NSA whistleblower outs himself and skips to Hong Kong

Snowden’s role has been confirmed by the Guardian, who along with the Washington Post last week published details of a FISC court order instructing Verizon to hand over communications meta data to the NSA, and the NSA’s separate PRISM operation that has access to the servers of major US corporations such as Google, Microsoft and Facebook. The documents concerned had been provided by Snowden, who has been working as a contractor at the National Security Agency for the last four years.

"I have no intention of hiding who I am because I know I have done nothing wrong," he told the Guardian. "I understand that I will be made to suffer for my actions," but "I will be satisfied if the federation of secret law, unequal pardon and irresistible executive powers that rule the world that I love are revealed even for an instant... I can't in good conscience allow the US government to destroy privacy, internet freedom and basic liberties for people around the world with this massive surveillance machine they're secretly building.”

He apparently chose to go to Hong Kong because "they have a spirited commitment to free speech and the right of political dissent" (left over from its history as a UK colony), and “because he believed that it was one of the few places in the world that both could and would resist the dictates of the US government,” (because of its current status as part of China). Although there is an extradition treaty between Hong Kong and the US, it could prove difficult for the US government. "There is a bar under Hong Kong's extradition law,” Tim Parker, an immigration lawyer based in Hong Kong, told the BBC... “to extradition for an offence that is of a political character, [where] the prosecution is thought not just to be the application of the criminal law, but to crush that person or to crush their dissent.”

Meanwhile, the reverberations of his actions are only just beginning to be felt. What effect those revelations will have in Europe – and particularly on the proposed General Data Protection Regulation – remains to be seen. The GDPR is thought to be struggling, particularly because of the persistent lobbying of large US companies. “It’s ironic,” Amelia Andersdotter (a Swedish MEP and member of the Pirate Party) told Infosecurity, “that I have lobby documents on GDPR asking for more flexibility from just about every company on the list in Washington Post.”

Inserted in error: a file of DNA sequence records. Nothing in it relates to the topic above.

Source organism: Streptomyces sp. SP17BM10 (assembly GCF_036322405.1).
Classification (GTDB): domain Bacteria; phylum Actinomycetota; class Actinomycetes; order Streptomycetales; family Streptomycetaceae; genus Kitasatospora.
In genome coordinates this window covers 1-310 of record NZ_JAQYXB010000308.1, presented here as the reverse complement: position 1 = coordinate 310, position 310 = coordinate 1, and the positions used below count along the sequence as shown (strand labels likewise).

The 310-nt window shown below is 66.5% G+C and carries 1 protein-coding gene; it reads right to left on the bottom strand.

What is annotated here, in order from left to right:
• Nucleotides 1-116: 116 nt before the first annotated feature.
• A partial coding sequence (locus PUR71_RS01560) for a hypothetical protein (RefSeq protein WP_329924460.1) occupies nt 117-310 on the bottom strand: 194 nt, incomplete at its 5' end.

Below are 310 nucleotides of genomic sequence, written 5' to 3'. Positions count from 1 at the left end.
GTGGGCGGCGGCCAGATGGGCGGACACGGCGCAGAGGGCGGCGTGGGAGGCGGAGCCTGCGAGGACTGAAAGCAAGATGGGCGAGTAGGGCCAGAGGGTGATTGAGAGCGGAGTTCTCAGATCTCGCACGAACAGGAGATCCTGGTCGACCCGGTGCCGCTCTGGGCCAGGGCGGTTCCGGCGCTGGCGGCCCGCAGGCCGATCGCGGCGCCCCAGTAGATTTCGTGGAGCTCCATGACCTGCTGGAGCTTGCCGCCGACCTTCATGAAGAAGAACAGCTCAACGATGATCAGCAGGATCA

Although European data protection tends to include exclusions on the grounds of national security and legitimate court orders, it becomes a stretch when both the national security and court orders are American but relating to European citizens. “I could see why European citizens should not automatically expect to be fairly treated by the American government. But in the data protection regulation we are somewhat getting ripped off by our own legislators and that's much more difficult to understand. If our own governments don't care about us even when we are exposed en masse to the activities of foreign intelligence agencies, what legitimacy do they have?” She doesn’t mention the UK by name, but includes “member states where we would normally be used to political decisions being made with a high degree of integrity.”

The UK is pressing for the Regulation to be implemented as a Directive, which would allow local interpretation. The official reason is economic; that the Regulation will cost UK jobs (the EC claims it will do the opposite). However, the long-standing close relationship between GCHQ/MI5 and NSA/CIA – especially given the PRISM surveillance apparatus – will benefit from a more relaxed data protection regime.

It explains, said Andersdotter, “why both American companies and the American government have been so desperate to water down our data protection legislation. Luckily the parliament can still decide not to go along with that, and so can the Council of Ministers. At least in theory our governments do work in our interests.” It is possible that a public backlash to Snowden’s revelations could strengthen the hands of those in Europe still arguing for a strong General Data Protection Regulation.

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